Looking for a unique handmade gift idea? Or perhaps you’re in need of some great DIY wall art ideas for your home.
Either way, this DIY map string art with an industrial vibe is sure to get you inspired! You can create virtually any shape or picture with string art, and a few simple twists can make the wall art completely custom to you and your life and style.
Here’s a tutorial for how to create a large map of string art with an industrial vibe over the weekend.
How to Find String Art Ideas
- Google ideas
- Pinterest is a plethora of string art ideas
- Make your own by using the steps in this tutorial but mix up the shape. Perhaps you could use the shape of your home State or Province, your favorite country, an important location, etc.
What Do You Need for Nail String Art?
- A stencil for your shape
- Sturdy nails
- Cotton string
- Wall hanging hardware
String Art Pattern Ideas
If you’re looking for other string art pattern ideas aside from State shapes, then check out our list of the best string art ideas here! You’ll find everything from wall signs to eclectic art, and even inverted patterns!
DIY Level: Beginner/Intermediate
Materials Needed to Make DIY String Art
- Plywood cut to desired size (19/32” thick used in example, and sized about 2.5’ x 3.5’)
- Paint (optional)
- Minwax Polycrylic (optional) 1” or 1-1/2” nails
- Cotton string
- Butcher paper or newspaper (or any paper, really, that’s large enough to make a template)
- Heavy duty wall mount
How to string art – step by step guide
Step 1: Draw your map
Grab a piece of butcher paper, cut to the size of your plywood, and a map of your string art subject.
Using the grid system (smaller grid on the smaller map that correlate to a larger grid on your butcher paper), draw the outline of your map on the butcher paper. Don’t worry about the details too much – they’ll be lost on the string art. Stick with the major silhouette points. When your butcher paper map is to your satisfaction, cut it out.
Step 2: Prepare your plywood
With your plywood cut to the size you want, sand the front surface down. To achieve an industrial or rustic look, don’t worry about being too precious – sand the rough edges just enough to keep slivers at bay, but that’s about all. In this example, I kept the factory printing on the plywood, just sanded a little to mute it a bit.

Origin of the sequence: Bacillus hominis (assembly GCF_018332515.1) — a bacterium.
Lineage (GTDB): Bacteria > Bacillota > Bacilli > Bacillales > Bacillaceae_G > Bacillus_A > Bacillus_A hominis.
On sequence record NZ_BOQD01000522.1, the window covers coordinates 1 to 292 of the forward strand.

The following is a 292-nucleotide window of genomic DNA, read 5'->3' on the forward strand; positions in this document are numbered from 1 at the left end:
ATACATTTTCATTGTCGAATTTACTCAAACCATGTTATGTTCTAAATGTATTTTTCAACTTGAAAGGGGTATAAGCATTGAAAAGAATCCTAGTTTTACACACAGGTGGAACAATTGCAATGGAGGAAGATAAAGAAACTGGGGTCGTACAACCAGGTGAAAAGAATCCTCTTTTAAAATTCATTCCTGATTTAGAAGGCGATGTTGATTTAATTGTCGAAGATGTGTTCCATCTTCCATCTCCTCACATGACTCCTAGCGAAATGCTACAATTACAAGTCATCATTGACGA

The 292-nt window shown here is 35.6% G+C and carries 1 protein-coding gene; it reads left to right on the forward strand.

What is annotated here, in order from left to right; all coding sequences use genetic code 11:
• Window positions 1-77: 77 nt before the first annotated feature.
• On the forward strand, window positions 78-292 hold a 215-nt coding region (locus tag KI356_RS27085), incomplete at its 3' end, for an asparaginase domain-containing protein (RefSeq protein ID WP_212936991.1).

Step 3: Add industrial touches (optional)
Paint a stripe or add some paint splatters to the front of your plywood to give it a roughened, industrial vibe
Some paint on the end of a stirring stick, for example, is a perfect vehicle for making a few discreet splatters, if you want.
An off-center stripe can make for a great touch that keeps things from being too predictable.
Sand everything down. Remember that industrial style is anything but shiny-new-paint-ish.
Step 4: Seal the plywood (optional)
Slather a coat of Minwax Polycrylic (or similar sealing agent) onto the plywood to give it a nice, finished look.
Let the sealing coat dry.
Step 5: Position map onto plywood
When sealing coat has dried, grab your butcher paper map, a hammer, your nails, a bit of painter’s tape, and your plywood. It’s time to have some fun!
Loosely tape a few corners of your butcher paper map onto the plywood – just enough to hold it in place exactly where you want it.
Step 6: Hammer nails around map silhouette
For nails, I used black 1” panel nails. For your reference: in total, I used probably 2/3 or 3/4 of a 6 oz. box.
Pick a corner and start hammering. Decide on how far apart you want your nails, then be consistent as you work around the silhouette.
A couple of tips for best results: Keep the nails going in perpendicular to the plywood; if one gets off somehow, use your hammer on the side of the nail to gently maneuver it back into place.
Also, do your best to keep the exposed nail height consistent throughout. I recommend hammering each nail into the plywood about 1/2″ because that’s enough to secure it into the board but not so much the nail pokes out the back of the plywood.
Step 7: Hammer focal heart
Choose the place you want to emphasize – where you live, or where you have fond memories – and hammer in a heart with nails. Here, you’ll want to hammer the nails fairly close together, because strings from all over the silhouette will be merging here. It’s a pretty big ratio, of silhouette nails to heart nails, so insert as many as you comfortably can.
When silhouette and focal heart are complete, remove the butcher paper.